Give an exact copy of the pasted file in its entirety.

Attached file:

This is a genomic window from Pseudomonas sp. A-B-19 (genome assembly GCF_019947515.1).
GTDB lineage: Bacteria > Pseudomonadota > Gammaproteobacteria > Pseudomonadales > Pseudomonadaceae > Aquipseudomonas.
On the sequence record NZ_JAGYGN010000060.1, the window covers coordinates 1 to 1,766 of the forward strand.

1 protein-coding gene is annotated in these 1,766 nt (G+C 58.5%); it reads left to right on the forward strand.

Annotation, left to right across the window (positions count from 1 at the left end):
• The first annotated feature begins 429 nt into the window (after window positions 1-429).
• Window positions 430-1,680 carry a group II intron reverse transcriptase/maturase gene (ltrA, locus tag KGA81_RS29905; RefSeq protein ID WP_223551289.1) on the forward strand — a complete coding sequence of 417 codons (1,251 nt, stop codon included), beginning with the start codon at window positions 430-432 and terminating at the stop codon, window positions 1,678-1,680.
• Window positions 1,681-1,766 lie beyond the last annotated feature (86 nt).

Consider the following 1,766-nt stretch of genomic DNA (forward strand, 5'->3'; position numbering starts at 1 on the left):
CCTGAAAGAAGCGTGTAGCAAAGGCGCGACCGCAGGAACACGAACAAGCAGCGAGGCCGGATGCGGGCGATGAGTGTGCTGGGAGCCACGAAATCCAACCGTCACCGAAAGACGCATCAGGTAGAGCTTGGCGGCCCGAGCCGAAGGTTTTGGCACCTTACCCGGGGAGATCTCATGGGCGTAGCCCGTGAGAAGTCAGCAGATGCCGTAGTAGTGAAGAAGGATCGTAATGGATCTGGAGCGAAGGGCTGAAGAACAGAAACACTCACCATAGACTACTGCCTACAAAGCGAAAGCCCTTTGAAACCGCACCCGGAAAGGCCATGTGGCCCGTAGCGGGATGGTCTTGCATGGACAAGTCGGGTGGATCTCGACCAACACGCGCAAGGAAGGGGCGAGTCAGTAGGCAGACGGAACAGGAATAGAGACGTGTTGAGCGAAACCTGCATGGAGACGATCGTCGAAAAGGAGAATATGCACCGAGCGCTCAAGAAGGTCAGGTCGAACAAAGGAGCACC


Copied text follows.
This is a genomic window from Pseudomonas sp. A-B-19 (genome assembly GCF_019947515.1).
GTDB lineage: Bacteria > Pseudomonadota > Gammaproteobacteria > Pseudomonadales > Pseudomonadaceae > Aquipseudomonas.
On the sequence record NZ_JAGYGN010000060.1, the window covers coordinates 1 to 1,766 of the forward strand.

1 protein-coding gene is annotated in these 1,766 nt (G+C 58.5%); it reads left to right on the forward strand.

Annotation, left to right across the window (positions count from 1 at the left end):
• The first annotated feature begins 429 nt into the window (after window positions 1-429).
• Window positions 430-1,680 carry a group II intron reverse transcriptase/maturase gene (ltrA, locus tag KGA81_RS29905; RefSeq protein ID WP_223551289.1) on the forward strand — a complete coding sequence of 417 codons (1,251 nt, stop codon included), beginning with the start codon at window positions 430-432 and terminating at the stop codon, window positions 1,678-1,680.
• Window positions 1,681-1,766 lie beyond the last annotated feature (86 nt).

Consider the following 1,766-nt stretch of genomic DNA (forward strand, 5'->3'; position numbering starts at 1 on the left):
CCTGAAAGAAGCGTGTAGCAAAGGCGCGACCGCAGGAACACGAACAAGCAGCGAGGCCGGATGCGGGCGATGAGTGTGCTGGGAGCCACGAAATCCAACCGTCACCGAAAGACGCATCAGGTAGAGCTTGGCGGCCCGAGCCGAAGGTTTTGGCACCTTACCCGGGGAGATCTCATGGGCGTAGCCCGTGAGAAGTCAGCAGATGCCGTAGTAGTGAAGAAGGATCGTAATGGATCTGGAGCGAAGGGCTGAAGAACAGAAACACTCACCATAGACTACTGCCTACAAAGCGAAAGCCCTTTGAAACCGCACCCGGAAAGGCCATGTGGCCCGTAGCGGGATGGTCTTGCATGGACAAGTCGGGTGGATCTCGACCAACACGCGCAAGGAAGGGGCGAGTCAGTAGGCAGACGGAACAGGAATAGAGACGTGTTGAGCGAAACCTGCATGGAGACGATCGTCGAAAAGGAGAATATGCACCGAGCGCTCAAGAAGGTCAGGTCGAACAAAGGAGCACC